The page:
For the Second Review Conference
The Second Review Conference being held this November in Switzerland will be an opportunity to assess progress made in the field of reporting and to define the priorities for the actions for the coming five years. It is important that the next Action Plan provides clear guidance. As former coordinator for Article 7 reporting, my leitmotiv was: “Reporting is not only a legal obligation, but also an opportunity and a tool.” I would like to use this phrase to make some recommendations for the Review Conference.
Reporting is a legal obligation and all States Parties are bound to Article 7 of the Convention. There should be no need for discussion about that. However, if priorities have to be set, efforts should be made to have all Stats Parties submitting their initial reports, on time, and to ensure that affected countries report annually on progress.
Some States Parties without implementation obligations believe that they should not submit an annual report. Promoting the use of the existing simplified "cover sheet" report could encourage them to fulfill their legal obligation and would improve the reporting rate.
By reporting on the challenges they meet and the assistance needed for the implementation of the Convention, States Parties can use the Article 7 report as an opportunity. As mentioned earlier, high quality reports are needed for this to work. Further efforts should be made to assist those States Parties in drafting their report. This “coaching” can be done by potential donor states and could lead to a better understanding of the needs on one side and the available offer for assistance on the other side.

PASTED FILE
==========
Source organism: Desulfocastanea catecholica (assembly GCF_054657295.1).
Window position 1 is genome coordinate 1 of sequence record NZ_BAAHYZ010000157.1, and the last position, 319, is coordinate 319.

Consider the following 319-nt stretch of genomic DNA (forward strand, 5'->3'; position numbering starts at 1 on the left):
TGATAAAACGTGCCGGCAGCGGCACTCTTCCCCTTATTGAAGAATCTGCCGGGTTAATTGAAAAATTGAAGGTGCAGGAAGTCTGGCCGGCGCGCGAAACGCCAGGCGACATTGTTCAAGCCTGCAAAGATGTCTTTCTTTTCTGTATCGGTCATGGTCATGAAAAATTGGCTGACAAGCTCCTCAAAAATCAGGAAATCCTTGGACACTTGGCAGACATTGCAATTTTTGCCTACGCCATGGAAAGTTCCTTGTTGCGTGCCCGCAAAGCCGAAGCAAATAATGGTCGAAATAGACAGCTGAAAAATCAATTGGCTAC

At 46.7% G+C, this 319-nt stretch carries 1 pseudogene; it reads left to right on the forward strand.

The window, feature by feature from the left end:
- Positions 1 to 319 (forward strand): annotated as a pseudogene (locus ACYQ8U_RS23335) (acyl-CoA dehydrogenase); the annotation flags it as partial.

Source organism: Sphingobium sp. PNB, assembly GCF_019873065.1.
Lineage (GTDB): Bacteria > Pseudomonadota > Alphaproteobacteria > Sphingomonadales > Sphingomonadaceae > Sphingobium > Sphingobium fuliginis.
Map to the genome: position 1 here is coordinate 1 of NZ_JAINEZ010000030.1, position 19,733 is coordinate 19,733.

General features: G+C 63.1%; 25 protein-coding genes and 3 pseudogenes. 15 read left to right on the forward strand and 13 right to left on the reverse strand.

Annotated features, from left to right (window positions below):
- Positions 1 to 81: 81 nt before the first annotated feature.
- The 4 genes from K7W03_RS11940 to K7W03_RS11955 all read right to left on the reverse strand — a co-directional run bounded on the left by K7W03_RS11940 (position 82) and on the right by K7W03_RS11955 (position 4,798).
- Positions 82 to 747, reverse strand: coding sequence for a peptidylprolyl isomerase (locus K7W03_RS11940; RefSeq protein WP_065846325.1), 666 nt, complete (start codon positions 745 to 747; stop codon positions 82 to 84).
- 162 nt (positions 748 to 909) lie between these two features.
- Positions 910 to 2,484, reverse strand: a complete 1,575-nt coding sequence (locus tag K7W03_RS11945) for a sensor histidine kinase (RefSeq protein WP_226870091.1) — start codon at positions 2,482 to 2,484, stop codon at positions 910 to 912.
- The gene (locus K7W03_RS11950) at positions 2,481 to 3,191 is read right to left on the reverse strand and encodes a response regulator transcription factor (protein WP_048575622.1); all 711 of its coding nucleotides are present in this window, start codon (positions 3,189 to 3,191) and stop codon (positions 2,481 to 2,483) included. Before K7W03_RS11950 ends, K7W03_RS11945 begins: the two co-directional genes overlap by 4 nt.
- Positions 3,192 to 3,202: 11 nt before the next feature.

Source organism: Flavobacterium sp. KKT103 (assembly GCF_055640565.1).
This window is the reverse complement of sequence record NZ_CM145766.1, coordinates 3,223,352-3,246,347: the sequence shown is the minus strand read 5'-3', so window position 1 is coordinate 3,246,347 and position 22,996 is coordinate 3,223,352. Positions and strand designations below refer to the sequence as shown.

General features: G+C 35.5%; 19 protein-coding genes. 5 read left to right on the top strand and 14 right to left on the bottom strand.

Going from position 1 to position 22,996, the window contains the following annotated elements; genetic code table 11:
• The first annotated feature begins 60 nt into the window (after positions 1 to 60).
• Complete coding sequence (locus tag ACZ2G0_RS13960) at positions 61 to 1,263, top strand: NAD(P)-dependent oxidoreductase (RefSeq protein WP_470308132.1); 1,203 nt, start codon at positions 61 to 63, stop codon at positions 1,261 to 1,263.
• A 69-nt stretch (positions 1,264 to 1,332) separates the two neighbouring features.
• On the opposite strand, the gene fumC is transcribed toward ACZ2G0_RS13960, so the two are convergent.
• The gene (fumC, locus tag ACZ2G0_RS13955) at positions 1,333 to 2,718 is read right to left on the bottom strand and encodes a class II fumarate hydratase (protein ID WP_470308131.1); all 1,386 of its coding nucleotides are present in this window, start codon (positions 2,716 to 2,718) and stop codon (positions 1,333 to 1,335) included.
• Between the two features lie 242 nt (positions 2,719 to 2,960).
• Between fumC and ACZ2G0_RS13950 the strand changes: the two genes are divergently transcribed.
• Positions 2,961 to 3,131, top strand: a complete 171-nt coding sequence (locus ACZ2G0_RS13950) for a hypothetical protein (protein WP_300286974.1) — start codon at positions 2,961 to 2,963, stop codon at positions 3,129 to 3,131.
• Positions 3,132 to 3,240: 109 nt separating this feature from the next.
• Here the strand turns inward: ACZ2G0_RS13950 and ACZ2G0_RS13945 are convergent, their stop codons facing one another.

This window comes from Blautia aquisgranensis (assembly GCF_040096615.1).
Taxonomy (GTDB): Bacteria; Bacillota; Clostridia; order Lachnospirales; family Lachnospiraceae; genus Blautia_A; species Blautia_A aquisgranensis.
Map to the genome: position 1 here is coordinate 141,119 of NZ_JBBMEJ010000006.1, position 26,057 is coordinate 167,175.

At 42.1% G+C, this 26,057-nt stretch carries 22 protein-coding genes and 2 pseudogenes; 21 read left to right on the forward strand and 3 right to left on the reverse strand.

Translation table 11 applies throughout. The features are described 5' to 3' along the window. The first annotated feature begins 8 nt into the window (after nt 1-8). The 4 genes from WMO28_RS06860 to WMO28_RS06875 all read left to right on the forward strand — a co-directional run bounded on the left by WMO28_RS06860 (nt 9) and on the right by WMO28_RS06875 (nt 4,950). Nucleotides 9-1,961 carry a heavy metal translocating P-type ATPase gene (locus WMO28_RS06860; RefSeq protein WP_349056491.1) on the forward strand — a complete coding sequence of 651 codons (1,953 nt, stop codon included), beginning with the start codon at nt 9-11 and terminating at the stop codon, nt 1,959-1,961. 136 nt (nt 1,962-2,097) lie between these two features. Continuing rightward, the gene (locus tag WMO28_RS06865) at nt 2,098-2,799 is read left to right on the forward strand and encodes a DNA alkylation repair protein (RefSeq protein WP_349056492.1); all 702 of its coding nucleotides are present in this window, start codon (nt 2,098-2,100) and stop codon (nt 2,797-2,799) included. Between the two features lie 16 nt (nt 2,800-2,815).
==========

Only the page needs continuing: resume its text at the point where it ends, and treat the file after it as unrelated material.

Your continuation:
Finally, after a decade of Article 7 reporting, the Review Conference could take it to the next level: starting to use it as a tool. And once again, the Convention could be inspired by the Mine Ban Treaty. That treaty's Oslo Action Plan, the result of the Fourth Review Conference held last year, innovated by defining indicators to assess the progress made in the implementation of the Mine Ban Treaty. Timely and comprehensive reporting is a key element in this approach and makes it a tool for defining the strategy of the Convention. This approach should also be considered when preparing the works of the Second Review Conference.
To conclude, reporting and its use have evolved and matured through the years in parallel with the Convention’s evolution. And although continuing efforts should be made to increase the reporting rate and to promote the opportunity of quality reporting, the Second Review Conference might be the right moment to start using the Article 7 reporting as a real management tool to reach the full implementation of the Convention.
Lode Dewaegheneire is a PhD researcher at the University of Liège (Belgium) and an independent expert. Previously as a diplomat from Belgium, he served terms as coordinator of the Article 7 committees for both the Convention on Cluster Munitions and the Mine Ban Treaty.